Join Culinate

With a free Culinate membership, you can:

  • Create your own recipe collections
  • Queue recipes for later use
  • Blog your culinary endeavors
  • Be part of our online community of cooks
  • And much more…
Join Now

Ekmek (Basic Turkish Flatbread)

From the book Bake! by

Introduction

The Turkish name for this merely means “bread,” owing to the fact that this is so widely made. There are many variations of it, too, some made with a sourdough starter instead of yeast. Cut into thick slices, this is an excellent bread to serve with a meal.

Ingredients

1 batch Middle Eastern Flatbread Dough
~ Cookie sheet or jelly-roll pan sprinkled with a light dusting of cornmeal or lined with parchment paper

Steps

  1. Without folding over the dough, scrape it onto a floured work surface. Turn the dough over so that the smooth top surface is uppermost. Round the dough by repeatedly pulling upward all around the perimeter and pushing and pinching those flaps of dough into the center. Turn the dough over, cover it with a towel, and let it rest for 5 to 10 minutes.
  2. Without deflating the dough too much, stretch and pull it into an oval shape the length of your baking pan and half its width, about 5 by 15 inches. Slide both hands, palms upright, under the dough and transfer it to the prepared pan. Cover the dough with oiled plastic wrap.
  3. Set a rack in the middle level of the oven and preheat the oven to 500 degrees. Have a spray bottle filled with hot water nearby.
  4. Let the loaf rise until it just starts to puff, about 20 minutes.
  5. Use a fingertip to dimple the top of the loaf gently at 1-inch intervals without deflating it.
  6. Place the pan in the oven, spray the inside of the oven all over with the water, and quickly close the oven door.
  7. Wait 5 minutes and spray again. Decrease the heat to 400 degrees and continue to bake the bread until it is well risen, is deep golden, and has an internal temperature of 200 to 210 degrees, about 20 minutes. Slide the bread onto a rack to cool.
  8. This bread is best on the day it’s made. Wrap any leftovers and reheat them at 350 degrees for 10 minutes before serving again; it’s delicious warm.

Notes

Variation: Seeded Flatbread. Divide the dough into 2 equal pieces. Round a piece by repeatedly pulling upward around the perimeter and pushing those flaps of dough into the center. Repeat with the second piece. Invert both pieces of dough, cover with a towel, and let rest for 10 minutes. Preheat the oven and form the breads by gently pressing each piece of dough into a disk 8 inches in diameter. Arrange on the prepared pan and cover. Let the dough rest until it starts to puff. Gently dimple the dough and spray with a little water. Scatter 2 Tbsp. white or black sesame seeds over the breads. Bake, cool, serve, and store.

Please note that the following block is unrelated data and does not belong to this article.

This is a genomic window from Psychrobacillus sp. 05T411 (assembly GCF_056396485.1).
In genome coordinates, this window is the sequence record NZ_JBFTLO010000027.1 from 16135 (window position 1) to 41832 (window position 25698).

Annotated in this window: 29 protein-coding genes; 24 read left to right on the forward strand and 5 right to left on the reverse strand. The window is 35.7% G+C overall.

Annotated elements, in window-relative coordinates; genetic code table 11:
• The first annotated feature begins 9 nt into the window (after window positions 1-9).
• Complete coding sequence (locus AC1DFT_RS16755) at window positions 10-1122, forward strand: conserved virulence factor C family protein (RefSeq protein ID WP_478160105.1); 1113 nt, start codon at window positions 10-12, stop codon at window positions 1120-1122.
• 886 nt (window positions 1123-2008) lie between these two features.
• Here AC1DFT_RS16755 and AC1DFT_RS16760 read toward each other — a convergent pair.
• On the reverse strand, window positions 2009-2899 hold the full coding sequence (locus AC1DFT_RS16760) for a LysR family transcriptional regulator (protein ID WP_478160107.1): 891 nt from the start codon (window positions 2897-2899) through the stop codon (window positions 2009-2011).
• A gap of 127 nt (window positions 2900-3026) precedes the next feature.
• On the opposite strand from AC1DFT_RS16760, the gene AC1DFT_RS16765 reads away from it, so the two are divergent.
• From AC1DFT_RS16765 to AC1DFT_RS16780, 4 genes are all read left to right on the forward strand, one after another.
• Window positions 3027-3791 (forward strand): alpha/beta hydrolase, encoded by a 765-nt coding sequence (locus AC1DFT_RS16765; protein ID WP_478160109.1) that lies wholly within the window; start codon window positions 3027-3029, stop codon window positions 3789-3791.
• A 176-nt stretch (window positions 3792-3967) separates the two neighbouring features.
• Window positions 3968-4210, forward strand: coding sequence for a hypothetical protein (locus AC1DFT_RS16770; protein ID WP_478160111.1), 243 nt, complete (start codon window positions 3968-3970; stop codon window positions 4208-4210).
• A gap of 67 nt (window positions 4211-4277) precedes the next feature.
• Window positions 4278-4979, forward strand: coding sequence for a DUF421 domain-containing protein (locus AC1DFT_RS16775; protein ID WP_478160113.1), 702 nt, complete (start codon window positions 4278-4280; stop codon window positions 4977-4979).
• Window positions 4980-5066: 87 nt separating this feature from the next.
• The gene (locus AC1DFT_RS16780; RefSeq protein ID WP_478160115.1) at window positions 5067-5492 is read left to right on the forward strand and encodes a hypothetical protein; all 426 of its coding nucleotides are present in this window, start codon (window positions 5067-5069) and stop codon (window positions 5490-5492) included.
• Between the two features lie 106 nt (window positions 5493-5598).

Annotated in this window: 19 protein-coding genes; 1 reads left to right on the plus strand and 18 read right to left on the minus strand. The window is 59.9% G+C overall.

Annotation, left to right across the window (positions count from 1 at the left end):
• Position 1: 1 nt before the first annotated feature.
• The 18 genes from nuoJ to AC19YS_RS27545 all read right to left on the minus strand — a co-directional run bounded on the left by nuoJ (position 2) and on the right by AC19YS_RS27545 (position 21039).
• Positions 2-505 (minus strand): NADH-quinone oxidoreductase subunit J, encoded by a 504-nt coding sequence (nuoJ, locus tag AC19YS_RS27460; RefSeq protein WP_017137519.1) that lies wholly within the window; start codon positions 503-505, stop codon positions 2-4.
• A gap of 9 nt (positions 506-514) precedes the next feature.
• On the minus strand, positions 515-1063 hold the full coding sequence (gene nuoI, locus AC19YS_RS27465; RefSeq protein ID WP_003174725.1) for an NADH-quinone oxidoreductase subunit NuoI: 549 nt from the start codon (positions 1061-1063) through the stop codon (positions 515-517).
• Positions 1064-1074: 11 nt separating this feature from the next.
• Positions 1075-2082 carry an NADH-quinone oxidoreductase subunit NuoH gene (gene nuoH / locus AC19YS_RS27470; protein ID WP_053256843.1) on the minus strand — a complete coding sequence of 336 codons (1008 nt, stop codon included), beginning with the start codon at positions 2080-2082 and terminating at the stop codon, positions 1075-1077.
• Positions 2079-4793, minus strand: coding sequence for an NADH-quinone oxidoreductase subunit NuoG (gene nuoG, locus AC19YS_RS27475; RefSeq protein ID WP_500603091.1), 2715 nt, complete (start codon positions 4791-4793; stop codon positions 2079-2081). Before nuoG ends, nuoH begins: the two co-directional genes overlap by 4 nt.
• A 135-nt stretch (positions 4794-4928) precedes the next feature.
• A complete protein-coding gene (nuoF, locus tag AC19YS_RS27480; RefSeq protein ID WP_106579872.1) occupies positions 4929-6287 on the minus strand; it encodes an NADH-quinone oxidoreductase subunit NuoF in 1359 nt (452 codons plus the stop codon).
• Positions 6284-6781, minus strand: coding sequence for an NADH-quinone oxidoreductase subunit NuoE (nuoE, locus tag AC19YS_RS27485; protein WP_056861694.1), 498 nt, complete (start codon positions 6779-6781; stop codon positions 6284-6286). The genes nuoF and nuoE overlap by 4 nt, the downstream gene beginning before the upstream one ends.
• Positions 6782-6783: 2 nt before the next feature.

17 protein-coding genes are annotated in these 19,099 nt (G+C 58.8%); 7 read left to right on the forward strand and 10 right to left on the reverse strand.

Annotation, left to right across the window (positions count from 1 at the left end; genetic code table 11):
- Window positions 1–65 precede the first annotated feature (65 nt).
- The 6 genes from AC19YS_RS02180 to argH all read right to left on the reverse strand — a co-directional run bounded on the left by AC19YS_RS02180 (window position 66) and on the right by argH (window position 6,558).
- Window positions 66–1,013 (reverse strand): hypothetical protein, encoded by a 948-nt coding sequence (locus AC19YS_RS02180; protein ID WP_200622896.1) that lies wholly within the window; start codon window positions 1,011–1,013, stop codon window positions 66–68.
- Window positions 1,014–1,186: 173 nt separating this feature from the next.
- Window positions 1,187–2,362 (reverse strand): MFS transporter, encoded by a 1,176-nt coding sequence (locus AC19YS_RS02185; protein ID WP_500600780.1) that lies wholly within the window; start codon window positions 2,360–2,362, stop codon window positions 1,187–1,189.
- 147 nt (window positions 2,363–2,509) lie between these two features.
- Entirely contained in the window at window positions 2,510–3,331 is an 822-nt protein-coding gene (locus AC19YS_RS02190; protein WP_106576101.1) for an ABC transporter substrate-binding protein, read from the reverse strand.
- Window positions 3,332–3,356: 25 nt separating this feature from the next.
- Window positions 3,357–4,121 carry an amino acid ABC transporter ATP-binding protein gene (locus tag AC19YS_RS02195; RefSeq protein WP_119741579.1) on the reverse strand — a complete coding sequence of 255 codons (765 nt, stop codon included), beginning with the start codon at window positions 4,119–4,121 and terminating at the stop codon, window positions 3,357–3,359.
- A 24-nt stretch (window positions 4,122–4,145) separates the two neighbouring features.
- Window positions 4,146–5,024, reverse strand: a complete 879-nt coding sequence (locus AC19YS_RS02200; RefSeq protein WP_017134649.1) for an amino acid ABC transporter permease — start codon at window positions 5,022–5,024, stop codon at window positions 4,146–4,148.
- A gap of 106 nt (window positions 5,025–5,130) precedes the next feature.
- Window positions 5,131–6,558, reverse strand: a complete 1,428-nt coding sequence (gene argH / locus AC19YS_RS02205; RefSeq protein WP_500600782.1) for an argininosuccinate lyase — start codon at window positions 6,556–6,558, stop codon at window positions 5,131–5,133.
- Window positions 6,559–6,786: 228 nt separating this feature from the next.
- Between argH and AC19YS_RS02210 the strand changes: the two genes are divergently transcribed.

Variation: Zatar Flatbreads. Stir together 1/3 cup zatar (see Note, below) and 4 Tbsp. olive oil. Divide the dough into four pieces, form the pieces into rounds, and let them rest as in the Seeded Flatbreads variation. After preheating the oven, shape the rounds into four 6-inch disks, place them on the prepared pan, cover, and allow to puff. Dimple the formed loaves and spread each with a quarter of the topping. Bake, cool, serve, and store.

Zatar is a blend of herbs, white sesame seeds, and salt popular in Middle Eastern cooking. Many regional variations exist, and packaged blends are easy to find. Just be sure not to buy the finely ground variety, which, when combined with the oil, will form a paste unsuitable for topping.

This content is from the book Bake! by Nick Malgieri.

Subscribe
Comments
There are no comments on this item
Add a comment
Unrated
Rating

Think before you type

Culinate welcomes comments that are on-topic, clean, and courteous. For the benefit of the community we reserve the right to delete comments that contain advertising, personal attacks, profanity, or which are thinly disguised attempts to promote another website.

Please enter your comment

Format: Bare URLs are automatically linked; use this style: [http://www.example.com "place text to be linked here"] for prettier links. You may specify *bold* or _italic_ text. No HTML please.

Please identify yourself

Not a member? Sign up!

Please prove that you’re not a computer


Advertisement
Dinner Guest

The gamification of cooking

Earning points

Most of the time with cooking and eating, the rules are clear.

Subscribe